So I urge readers of my book to never forget, ever. We must make sure the stories continue, especially through our knitting.
DD: What’s your favorite project in the book and why? And you’re not allowed to say you don’t have one!
RS: My favorite project has to be Cordelia. It was named after 1Lt Cordelia E. Cook, a nurse in the Army Nurse Corps during WWII in Italy. We was the first woman to receive The Bronze Star and was also awarded The Purple Heart, making her the first woman in history to receive two awards.
The sample itself is awesome. Knit in madelinetosh tosh merino in the color ways “Grove” and “Thunderstorm” it was inspired by this V-Neck sweater designed in the 40’s. I decided I wanted to update it but still have a classic shape. So I shortened the design, added some great pleated sleeves, and gave ample ease in the bust. When my model, Lewis Betts, slipped it on with that black pencil skirt, I began to cry. It was so beautiful, and it is truly my favorite project, I want to make another and photograph it on a larger bust, like a 44”, just because I know it will look astonishing on every woman.
DD: What’s your favorite essay in the book and why?
RS: My favorite essay, now that’s a difficult question. I love them all. However, I have to say I really love both The Matriarch and The Traditionalist. My family has inspired me so much. Great-Great-Grandma Dalton and Great-Grandma Wilson, were two women who I hold close to my heart. I miss them every day. Having the opportunity to tell their stories has been wonderful. Simply wonderful.
DD: I love the stories about your grandmothers and I don’t want you to give away too much of the story, but why do you think your grandmothers were such a huge influence in your life?
RS: I grew up in a unique family. We were taught from birth that family is always number one, behind God of course. I would have never thought my grandmothers would have impacted my life in the way that they have. Sometimes in this world we are nothing but vessels of the past, I have said from the beginning, this book is not written and designed just by me. It was written by all three of us.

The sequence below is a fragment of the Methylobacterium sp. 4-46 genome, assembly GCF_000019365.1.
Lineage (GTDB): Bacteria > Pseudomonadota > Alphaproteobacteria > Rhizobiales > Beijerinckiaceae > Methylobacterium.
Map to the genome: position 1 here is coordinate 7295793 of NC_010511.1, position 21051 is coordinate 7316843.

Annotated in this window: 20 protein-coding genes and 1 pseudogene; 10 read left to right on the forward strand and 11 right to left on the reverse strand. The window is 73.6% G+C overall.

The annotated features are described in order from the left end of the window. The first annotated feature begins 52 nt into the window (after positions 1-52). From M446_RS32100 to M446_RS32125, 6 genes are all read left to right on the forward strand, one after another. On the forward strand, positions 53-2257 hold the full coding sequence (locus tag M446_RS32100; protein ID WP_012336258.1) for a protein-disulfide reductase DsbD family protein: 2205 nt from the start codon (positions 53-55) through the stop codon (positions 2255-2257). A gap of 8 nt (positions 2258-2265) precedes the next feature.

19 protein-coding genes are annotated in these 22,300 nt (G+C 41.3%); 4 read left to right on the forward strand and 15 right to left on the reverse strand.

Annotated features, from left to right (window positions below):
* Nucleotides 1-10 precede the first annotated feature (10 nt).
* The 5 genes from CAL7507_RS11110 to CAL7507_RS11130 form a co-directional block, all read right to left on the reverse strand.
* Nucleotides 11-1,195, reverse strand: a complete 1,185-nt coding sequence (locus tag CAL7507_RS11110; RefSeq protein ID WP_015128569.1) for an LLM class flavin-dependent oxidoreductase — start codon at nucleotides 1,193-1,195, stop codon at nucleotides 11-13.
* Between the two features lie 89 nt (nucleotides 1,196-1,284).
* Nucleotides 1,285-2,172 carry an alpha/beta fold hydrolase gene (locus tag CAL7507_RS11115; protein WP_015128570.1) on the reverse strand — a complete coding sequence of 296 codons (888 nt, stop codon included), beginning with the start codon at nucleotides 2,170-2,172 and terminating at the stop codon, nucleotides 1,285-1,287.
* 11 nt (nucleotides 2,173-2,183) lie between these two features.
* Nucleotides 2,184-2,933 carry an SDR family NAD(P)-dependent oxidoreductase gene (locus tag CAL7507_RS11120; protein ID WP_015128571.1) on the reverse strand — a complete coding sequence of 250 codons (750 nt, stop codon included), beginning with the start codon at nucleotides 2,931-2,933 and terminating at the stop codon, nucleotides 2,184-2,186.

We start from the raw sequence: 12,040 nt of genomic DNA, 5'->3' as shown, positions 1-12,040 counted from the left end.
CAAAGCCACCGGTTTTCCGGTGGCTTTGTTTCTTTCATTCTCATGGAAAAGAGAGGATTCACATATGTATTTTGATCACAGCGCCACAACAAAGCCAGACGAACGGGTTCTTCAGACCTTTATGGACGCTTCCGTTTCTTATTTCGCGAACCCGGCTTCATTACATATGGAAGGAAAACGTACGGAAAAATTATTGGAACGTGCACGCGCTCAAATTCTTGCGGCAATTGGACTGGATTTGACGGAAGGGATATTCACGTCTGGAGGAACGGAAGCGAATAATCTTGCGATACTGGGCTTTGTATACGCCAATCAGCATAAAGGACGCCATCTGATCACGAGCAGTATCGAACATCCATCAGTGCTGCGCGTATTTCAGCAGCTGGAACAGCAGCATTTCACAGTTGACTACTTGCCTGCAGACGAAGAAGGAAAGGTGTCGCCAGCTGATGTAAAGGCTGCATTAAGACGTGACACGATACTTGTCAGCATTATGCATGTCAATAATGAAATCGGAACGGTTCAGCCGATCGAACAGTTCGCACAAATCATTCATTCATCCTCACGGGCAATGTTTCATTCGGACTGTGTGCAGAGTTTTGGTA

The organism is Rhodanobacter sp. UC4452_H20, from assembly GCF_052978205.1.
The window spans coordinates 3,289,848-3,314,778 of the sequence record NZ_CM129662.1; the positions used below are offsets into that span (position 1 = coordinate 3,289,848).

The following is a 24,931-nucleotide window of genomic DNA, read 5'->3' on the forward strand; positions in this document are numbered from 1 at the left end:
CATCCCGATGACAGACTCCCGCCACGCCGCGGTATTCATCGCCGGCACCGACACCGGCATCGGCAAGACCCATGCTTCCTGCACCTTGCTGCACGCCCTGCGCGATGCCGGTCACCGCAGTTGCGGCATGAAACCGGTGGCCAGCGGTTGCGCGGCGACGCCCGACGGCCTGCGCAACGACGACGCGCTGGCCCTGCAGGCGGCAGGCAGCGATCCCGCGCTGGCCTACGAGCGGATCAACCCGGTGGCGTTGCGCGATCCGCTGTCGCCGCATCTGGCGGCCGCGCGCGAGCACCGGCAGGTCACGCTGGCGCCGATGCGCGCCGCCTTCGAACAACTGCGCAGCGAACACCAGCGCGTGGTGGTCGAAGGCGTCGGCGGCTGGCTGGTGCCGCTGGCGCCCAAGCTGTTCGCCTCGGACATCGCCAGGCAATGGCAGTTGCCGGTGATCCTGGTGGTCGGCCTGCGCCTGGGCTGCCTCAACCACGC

DD: What other new things do you have going on?
RS: Oh-so-much! Right now I am working on projects with Lion Brand, Red Heart, Malabrigo, Buffalo Wool Company, and a few others. Each more different than the rest! I even have a line of crochet patterns exclusive to the U.K. coming out next year. It is really exciting.
I am also working on the next Heritage Collection book, which will tell a different aspect. It will have more of my personal stories tied together with my travels to Europe, and some very interesting knitting!
DD: Anything else you’d like to tell me about?
RS: Well, We will be going on a “mini book” tour and will be at Stitches East, Rhinebeck, and even Vogue Knitting Live Chicago! So if anyone is there, come and say hello!
People can visitto get all more information and to pick up a signed copy of the book!
Oh, and thank you Donna! You are a friend, mentor, and heck of an editor. Without you this book would not be where it is. Thank you!
DD: Thank you, Rohn! It’s been a pleasure and I look forward to working with you again in the future.